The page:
Tool Family Management

Tool Family popup…

The Tool Family popup selects the family on the left, and on the right you get what we’re calling Feeds and Speeds “Examples.”  The Examples are the Machine Learning aspect of the feature.  You can enter as much data as you like, and G-Wizard learns how to compute better and better Feeds and Speeds from that data.  Best of all, the examples are saved as Preferences, so you don’t have to keep re-entering them.

There are two kinds of examples:

  • Surface Speed Examples:  You provide a material and a surface speed for each example.
  • Chipload Examples:  You provide material, tool diameter, and chipload for each example.

The screen shot shows a fairly complete profile for the Lakeshore Carbide VFA Variable Flute for Aluminum series.  Here’s an example of the same end mill but with only 1 example:

Feeds and Speeds Machine Learning

Machine Learning from 1 Feeds and Speeds Example…

In this case, we have one Surface Speed and one Chipload Example.

So what’s the difference between the two?  How far can G-Wizard go with fewer examples?

The Machine Learning algorithms give G-Wizard the ability to learn, but it can only learn so much.  For example, it’s not going to try to extrapolate the learning to new materials.  If you have only provided examples in Aluminum, it’s not going to try extrapolate that to Tool Steel or Stainless Steel.  There are just too many differences, and in fact, many times, manufacturers will direct you to different tooling lines for different materials.

So, you’ll need to have at least one Surface Speed Example and one Chipload Example for any material you want to work with.

What about the Chipload Examples?

Here, G-Wizard works with the available Examples and its own notion of a default cutter.  As mentioned, it needs some Examples with the same material.

Ideally, it finds Examples that bracket the diameter of the cutter you need Feeds and Speeds for.  Failing that, it needs to extrapolate using the default numbers together with whatever Examples are available.  If the Examples are too different from the desired cutter, they will have very minimal input to the Feeds and Speeds.  If they’re nearby, they may totally control the calculation.  In other words, the Examples are teaching G-Wizard how to optimize a broader and broader array of cutters for best Feeds and Speeds.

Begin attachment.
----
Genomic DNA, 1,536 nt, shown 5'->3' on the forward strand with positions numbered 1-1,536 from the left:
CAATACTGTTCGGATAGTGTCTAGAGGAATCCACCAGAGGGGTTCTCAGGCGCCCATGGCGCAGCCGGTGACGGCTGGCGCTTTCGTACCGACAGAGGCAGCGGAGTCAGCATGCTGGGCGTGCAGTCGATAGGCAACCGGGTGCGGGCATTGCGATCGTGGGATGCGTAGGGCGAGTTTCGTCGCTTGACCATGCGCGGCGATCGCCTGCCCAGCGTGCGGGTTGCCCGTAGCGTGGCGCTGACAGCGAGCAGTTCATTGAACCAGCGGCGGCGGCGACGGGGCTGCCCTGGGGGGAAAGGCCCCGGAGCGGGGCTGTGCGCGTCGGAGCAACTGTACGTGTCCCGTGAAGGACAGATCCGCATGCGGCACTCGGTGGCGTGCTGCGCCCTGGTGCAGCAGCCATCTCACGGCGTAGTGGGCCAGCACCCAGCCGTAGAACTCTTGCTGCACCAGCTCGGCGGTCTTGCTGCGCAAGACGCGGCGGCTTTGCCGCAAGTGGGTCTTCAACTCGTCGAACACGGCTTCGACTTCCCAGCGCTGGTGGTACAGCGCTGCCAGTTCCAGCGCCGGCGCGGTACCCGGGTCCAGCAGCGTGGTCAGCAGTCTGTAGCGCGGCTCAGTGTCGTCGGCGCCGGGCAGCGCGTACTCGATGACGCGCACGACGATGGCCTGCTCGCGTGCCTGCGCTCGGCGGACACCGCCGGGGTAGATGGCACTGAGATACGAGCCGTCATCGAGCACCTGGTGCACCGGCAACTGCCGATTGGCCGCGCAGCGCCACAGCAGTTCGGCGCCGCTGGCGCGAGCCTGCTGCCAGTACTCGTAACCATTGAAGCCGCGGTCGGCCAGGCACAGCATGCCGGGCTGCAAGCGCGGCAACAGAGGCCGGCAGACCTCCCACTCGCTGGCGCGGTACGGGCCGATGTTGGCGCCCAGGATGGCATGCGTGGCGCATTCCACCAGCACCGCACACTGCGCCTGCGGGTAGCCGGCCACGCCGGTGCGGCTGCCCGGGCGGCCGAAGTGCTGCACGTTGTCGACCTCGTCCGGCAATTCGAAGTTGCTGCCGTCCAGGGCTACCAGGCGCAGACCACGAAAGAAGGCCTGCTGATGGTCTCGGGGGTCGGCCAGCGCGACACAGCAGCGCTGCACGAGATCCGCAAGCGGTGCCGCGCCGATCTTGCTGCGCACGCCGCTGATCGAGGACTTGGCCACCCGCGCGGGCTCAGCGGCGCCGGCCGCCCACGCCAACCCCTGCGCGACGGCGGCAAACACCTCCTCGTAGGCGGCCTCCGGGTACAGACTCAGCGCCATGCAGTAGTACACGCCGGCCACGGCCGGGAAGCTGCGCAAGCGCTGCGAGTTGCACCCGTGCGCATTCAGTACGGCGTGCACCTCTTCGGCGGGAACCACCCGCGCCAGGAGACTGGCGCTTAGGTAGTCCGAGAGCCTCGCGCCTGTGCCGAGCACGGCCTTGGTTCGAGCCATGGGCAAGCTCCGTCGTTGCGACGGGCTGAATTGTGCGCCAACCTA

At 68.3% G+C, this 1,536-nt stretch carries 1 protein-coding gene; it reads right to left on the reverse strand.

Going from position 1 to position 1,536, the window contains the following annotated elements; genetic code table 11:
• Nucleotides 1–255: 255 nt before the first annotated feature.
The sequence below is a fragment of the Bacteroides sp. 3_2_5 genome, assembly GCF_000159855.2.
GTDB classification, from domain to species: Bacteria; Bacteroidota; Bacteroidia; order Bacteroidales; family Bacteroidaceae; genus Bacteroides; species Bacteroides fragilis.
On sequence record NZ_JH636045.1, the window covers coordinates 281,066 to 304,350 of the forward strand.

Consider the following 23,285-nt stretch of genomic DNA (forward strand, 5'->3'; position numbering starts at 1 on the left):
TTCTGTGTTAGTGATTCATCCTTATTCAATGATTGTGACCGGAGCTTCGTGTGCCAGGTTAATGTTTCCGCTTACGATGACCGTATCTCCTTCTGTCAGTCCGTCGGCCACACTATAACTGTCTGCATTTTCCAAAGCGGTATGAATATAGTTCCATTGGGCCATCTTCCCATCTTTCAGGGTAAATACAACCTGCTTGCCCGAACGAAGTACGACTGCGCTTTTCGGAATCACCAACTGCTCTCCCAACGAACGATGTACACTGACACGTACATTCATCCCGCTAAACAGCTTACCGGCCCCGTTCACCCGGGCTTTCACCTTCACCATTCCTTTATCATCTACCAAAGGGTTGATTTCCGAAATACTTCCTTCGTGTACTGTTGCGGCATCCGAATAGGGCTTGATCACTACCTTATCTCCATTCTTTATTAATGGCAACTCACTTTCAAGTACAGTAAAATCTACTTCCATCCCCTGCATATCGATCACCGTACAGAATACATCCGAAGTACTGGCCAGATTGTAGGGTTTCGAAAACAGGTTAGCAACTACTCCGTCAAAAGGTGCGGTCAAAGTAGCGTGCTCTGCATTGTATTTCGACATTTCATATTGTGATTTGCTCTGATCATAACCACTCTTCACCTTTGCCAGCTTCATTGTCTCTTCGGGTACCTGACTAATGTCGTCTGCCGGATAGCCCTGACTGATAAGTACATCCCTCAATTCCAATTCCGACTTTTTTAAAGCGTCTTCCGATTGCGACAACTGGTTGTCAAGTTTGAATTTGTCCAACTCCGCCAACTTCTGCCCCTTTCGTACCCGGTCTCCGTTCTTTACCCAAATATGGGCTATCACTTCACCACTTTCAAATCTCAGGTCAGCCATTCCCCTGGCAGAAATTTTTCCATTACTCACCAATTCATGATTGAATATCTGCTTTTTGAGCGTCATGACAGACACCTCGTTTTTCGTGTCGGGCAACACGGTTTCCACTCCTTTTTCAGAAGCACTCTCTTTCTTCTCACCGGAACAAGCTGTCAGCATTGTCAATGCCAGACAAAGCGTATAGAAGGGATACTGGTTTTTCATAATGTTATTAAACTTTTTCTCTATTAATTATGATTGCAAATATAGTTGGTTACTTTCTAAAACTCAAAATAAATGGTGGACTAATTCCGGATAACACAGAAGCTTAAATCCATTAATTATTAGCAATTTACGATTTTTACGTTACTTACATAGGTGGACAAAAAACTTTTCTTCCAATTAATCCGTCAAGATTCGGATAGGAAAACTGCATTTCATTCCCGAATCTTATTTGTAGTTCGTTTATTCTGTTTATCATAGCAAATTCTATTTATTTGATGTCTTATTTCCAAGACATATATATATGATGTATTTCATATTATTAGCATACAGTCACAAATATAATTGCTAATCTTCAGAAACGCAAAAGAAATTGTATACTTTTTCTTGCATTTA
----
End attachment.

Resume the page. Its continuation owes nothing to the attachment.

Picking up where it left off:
Think about Examples like this–use them as you need them.  Use them on demand.  In other words, if you start a new material, enter an Example for that material–both Surface Speed and Chipload.  If you’ve got an Example or two for the material, and you aren’t getting as much juice to the Feeds and Speeds as you’d like, add a Chipload Example for the particular cutter you’re using.  This keeps the effort to a minimum while maximizing results.

For more on Tool Families, check out the Getting Started Tour on using Manufacturer’s Data.

Conclusion

I mentioned as part of our last release that there’s a lot going on underneath the covers to improve and expand the architecture of G-Wizard.  There’s quite a lot more yet to come based on the new architectural underpinnings.  There’ll be more Machine Learning, and there will be more capabilities added to the currently released features such as Tool Families.  For example, there are buttons to import and download Examples, but they don’t do anything yet.

Stay tuned, much more to come!

 

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New: Machine Learning for Cutting Tools and Feeds and Speeds